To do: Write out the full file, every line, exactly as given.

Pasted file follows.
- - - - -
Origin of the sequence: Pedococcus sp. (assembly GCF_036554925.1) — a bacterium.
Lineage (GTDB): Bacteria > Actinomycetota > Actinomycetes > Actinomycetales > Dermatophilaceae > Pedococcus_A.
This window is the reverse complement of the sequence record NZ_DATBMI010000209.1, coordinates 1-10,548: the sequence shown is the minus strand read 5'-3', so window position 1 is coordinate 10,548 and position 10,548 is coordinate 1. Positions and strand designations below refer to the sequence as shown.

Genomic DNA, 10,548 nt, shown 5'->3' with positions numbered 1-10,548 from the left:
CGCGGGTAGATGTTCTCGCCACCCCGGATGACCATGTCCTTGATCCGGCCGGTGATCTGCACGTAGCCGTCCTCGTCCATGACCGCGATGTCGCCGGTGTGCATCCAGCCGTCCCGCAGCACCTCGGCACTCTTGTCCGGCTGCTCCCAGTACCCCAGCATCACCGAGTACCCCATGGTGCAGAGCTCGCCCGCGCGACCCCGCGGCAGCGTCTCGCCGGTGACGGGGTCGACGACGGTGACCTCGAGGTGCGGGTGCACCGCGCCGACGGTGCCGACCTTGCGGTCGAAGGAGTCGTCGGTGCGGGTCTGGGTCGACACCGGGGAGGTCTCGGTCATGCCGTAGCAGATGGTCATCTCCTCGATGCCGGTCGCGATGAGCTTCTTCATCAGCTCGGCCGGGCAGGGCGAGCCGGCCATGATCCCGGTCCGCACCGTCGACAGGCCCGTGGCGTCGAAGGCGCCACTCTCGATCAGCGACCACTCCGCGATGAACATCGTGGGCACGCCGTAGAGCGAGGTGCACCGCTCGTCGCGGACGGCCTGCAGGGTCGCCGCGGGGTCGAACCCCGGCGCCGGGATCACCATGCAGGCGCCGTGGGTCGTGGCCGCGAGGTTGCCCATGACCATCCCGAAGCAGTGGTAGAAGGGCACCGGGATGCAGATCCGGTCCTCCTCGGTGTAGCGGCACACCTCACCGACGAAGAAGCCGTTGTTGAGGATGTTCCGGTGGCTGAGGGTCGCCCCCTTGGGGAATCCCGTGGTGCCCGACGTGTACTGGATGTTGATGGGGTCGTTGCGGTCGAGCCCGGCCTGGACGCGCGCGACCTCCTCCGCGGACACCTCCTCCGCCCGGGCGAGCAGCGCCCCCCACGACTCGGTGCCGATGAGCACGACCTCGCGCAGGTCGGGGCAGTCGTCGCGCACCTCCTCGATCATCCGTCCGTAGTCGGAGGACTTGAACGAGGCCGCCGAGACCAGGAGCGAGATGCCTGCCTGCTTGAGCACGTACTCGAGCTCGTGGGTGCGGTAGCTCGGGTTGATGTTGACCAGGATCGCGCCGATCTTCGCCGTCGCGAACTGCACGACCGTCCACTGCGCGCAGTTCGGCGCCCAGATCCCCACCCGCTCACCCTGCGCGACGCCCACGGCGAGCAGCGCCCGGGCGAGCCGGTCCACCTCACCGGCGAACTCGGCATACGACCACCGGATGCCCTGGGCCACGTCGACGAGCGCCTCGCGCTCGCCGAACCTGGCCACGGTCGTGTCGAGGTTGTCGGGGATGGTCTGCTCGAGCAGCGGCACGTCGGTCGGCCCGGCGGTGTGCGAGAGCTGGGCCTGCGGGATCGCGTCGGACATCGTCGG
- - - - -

Origin of the sequence: Pedococcus sp. (assembly GCF_036554925.1) — a bacterium.
Lineage (GTDB): Bacteria > Actinomycetota > Actinomycetes > Actinomycetales > Dermatophilaceae > Pedococcus_A.
This window is the reverse complement of the sequence record NZ_DATBMI010000209.1, coordinates 1-10,548: the sequence shown is the minus strand read 5'-3', so window position 1 is coordinate 10,548 and position 10,548 is coordinate 1. Positions and strand designations below refer to the sequence as shown.

Genomic DNA, 10,548 nt, shown 5'->3' with positions numbered 1-10,548 from the left:
CGCGGGTAGATGTTCTCGCCACCCCGGATGACCATGTCCTTGATCCGGCCGGTGATCTGCACGTAGCCGTCCTCGTCCATGACCGCGATGTCGCCGGTGTGCATCCAGCCGTCCCGCAGCACCTCGGCACTCTTGTCCGGCTGCTCCCAGTACCCCAGCATCACCGAGTACCCCATGGTGCAGAGCTCGCCCGCGCGACCCCGCGGCAGCGTCTCGCCGGTGACGGGGTCGACGACGGTGACCTCGAGGTGCGGGTGCACCGCGCCGACGGTGCCGACCTTGCGGTCGAAGGAGTCGTCGGTGCGGGTCTGGGTCGACACCGGGGAGGTCTCGGTCATGCCGTAGCAGATGGTCATCTCCTCGATGCCGGTCGCGATGAGCTTCTTCATCAGCTCGGCCGGGCAGGGCGAGCCGGCCATGATCCCGGTCCGCACCGTCGACAGGCCCGTGGCGTCGAAGGCGCCACTCTCGATCAGCGACCACTCCGCGATGAACATCGTGGGCACGCCGTAGAGCGAGGTGCACCGCTCGTCGCGGACGGCCTGCAGGGTCGCCGCGGGGTCGAACCCCGGCGCCGGGATCACCATGCAGGCGCCGTGGGTCGTGGCCGCGAGGTTGCCCATGACCATCCCGAAGCAGTGGTAGAAGGGCACCGGGATGCAGATCCGGTCCTCCTCGGTGTAGCGGCACACCTCACCGACGAAGAAGCCGTTGTTGAGGATGTTCCGGTGGCTGAGGGTCGCCCCCTTGGGGAATCCCGTGGTGCCCGACGTGTACTGGATGTTGATGGGGTCGTTGCGGTCGAGCCCGGCCTGGACGCGCGCGACCTCCTCCGCGGACACCTCCTCCGCCCGGGCGAGCAGCGCCCCCCACGACTCGGTGCCGATGAGCACGACCTCGCGCAGGTCGGGGCAGTCGTCGCGCACCTCCTCGATCATCCGTCCGTAGTCGGAGGACTTGAACGAGGCCGCCGAGACCAGGAGCGAGATGCCTGCCTGCTTGAGCACGTACTCGAGCTCGTGGGTGCGGTAGCTCGGGTTGATGTTGACCAGGATCGCGCCGATCTTCGCCGTCGCGAACTGCACGACCGTCCACTGCGCGCAGTTCGGCGCCCAGATCCCCACCCGCTCACCCTGCGCGACGCCCACGGCGAGCAGCGCCCGGGCGAGCCGGTCCACCTCACCGGCGAACTCGGCATACGACCACCGGATGCCCTGGGCCACGTCGACGAGCGCCTCGCGCTCGCCGAACCTGGCCACGGTCGTGTCGAGGTTGTCGGGGATGGTCTGCTCGAGCAGCGGCACGTCGGTCGGCCCGGCGGTGTGCGAGAGCTGGGCCTGCGGGATCGCGTCGGACATCGTCGG